Jewish War Veterans of the United States of America


Summer 2007

On November 25, 2002, the President signed into law "The Homeland Security Act of 2002" (Public Law 107-296). "What most Americans don't know," said National Commander Dan Weiss, "is that a $100 billion bailout for the insurance industry was tucked away in the new law." The Administration claims that catastrophic insurance costs -- $36 to$54 billion -- of the September 11th terrorist attacks justify the handout. "The truth is, insurance companies held the government hostage by refusing to insure new construction projects," Weiss added. This is even more objectionable in light of the Administration's virtual moratorium on funding for VA medical facility construction. The same week the insurance industry was handed its $100 BILLION dollars, VA announced a mere $300 MILLION in new funds to improve VA medical facilities in the Great Lakes and surrounding areas. VA's new construction planning process, "CARES" (Capital Asset Realignment for Enhanced Services), is intended to better predict and plan for veterans' future health care needs and the construction projects necessary to meet those needs. The $300 million was the first result of CARES trial run in only one of VA's 21 medical regions or "networks". It will be another two years before "CARES" will know how much money is necessary to meet VA's construction needs in the rest of the country. In the meantime, veterans' hospitals and clinics in 20 networks receive nothing for their aging physical plant infrastructure. "Even if the other 20 networks received what they needed, hypothetically an average of $300 million each, that would amount to only $6 BILLION to shore up the Nation's health care system for those who served their country in uniform." Commander Weiss added. "This would be a paltry sum compared to the $100 billion just handed to the insurance industry on a silver platter," declared the Commander.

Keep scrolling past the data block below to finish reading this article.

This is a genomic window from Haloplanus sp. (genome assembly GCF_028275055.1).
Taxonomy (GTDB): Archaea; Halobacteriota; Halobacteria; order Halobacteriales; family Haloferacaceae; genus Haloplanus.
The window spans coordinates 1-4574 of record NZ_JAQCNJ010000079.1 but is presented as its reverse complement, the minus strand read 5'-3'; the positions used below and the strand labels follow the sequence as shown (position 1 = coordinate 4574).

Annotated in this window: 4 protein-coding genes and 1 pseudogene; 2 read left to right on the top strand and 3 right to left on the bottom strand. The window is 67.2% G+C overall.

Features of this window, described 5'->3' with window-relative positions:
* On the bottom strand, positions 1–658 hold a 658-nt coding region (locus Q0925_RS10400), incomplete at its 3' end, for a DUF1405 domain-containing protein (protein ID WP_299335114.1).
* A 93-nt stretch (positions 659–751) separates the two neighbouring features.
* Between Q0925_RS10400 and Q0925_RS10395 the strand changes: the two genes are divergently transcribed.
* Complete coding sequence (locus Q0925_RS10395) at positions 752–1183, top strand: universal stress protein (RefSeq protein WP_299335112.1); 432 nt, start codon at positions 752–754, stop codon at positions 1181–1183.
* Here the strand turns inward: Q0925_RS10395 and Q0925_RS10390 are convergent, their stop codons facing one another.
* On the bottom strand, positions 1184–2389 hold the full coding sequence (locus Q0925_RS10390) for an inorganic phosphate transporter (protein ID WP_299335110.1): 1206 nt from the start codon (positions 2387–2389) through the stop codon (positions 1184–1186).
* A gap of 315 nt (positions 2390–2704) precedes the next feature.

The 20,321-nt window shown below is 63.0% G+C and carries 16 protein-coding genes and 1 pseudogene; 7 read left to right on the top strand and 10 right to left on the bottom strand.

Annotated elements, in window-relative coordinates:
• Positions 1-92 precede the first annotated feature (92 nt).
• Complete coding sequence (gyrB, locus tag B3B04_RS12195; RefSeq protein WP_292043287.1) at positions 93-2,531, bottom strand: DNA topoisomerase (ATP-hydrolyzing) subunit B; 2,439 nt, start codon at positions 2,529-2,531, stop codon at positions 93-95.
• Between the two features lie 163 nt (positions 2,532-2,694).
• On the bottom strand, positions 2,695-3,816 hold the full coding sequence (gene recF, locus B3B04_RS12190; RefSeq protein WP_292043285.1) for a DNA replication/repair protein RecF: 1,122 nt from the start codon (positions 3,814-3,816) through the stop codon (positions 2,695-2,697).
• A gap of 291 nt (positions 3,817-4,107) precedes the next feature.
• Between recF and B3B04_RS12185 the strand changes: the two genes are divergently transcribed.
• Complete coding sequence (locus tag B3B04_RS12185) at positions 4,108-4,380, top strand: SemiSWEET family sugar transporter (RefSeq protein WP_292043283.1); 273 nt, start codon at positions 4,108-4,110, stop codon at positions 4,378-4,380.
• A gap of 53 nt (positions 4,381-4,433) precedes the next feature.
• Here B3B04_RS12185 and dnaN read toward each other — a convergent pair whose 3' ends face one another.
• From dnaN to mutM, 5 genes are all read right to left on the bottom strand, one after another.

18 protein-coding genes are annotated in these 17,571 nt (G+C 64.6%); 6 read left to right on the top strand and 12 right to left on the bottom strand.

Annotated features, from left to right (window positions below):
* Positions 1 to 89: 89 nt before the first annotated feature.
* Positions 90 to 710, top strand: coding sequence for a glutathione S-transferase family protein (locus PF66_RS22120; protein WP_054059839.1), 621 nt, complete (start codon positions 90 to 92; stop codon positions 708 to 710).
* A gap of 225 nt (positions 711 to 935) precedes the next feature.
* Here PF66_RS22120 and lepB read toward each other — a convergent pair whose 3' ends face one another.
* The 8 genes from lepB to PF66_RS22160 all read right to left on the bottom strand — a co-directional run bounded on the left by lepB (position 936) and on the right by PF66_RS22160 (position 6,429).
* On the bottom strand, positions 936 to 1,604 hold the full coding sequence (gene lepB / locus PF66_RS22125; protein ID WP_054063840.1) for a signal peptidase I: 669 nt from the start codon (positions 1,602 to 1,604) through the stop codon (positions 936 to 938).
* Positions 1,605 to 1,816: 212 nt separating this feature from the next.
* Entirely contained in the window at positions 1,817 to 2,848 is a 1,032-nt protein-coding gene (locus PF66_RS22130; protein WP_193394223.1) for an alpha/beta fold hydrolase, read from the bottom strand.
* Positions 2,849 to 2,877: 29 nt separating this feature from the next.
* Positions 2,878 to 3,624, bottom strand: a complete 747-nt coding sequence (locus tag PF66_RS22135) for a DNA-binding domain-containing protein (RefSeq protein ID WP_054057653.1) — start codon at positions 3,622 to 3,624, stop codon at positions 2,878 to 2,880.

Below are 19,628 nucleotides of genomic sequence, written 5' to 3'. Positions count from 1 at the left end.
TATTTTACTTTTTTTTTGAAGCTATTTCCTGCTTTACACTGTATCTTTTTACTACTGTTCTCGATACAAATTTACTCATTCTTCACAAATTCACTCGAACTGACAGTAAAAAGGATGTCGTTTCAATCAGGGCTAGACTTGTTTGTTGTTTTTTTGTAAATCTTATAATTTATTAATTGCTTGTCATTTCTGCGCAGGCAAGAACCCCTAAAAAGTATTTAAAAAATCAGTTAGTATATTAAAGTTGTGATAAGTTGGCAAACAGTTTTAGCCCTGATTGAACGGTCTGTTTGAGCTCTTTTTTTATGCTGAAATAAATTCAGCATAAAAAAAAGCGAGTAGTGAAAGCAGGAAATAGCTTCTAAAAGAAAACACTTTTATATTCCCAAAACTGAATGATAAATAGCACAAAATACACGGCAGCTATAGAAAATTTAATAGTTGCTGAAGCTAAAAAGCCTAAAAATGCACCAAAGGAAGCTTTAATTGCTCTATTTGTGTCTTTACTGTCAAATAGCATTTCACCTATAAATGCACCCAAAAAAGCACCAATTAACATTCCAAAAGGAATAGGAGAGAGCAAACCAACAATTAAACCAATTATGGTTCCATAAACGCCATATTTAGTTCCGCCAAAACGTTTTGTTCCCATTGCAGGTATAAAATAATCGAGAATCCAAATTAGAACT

«Return to Previous Page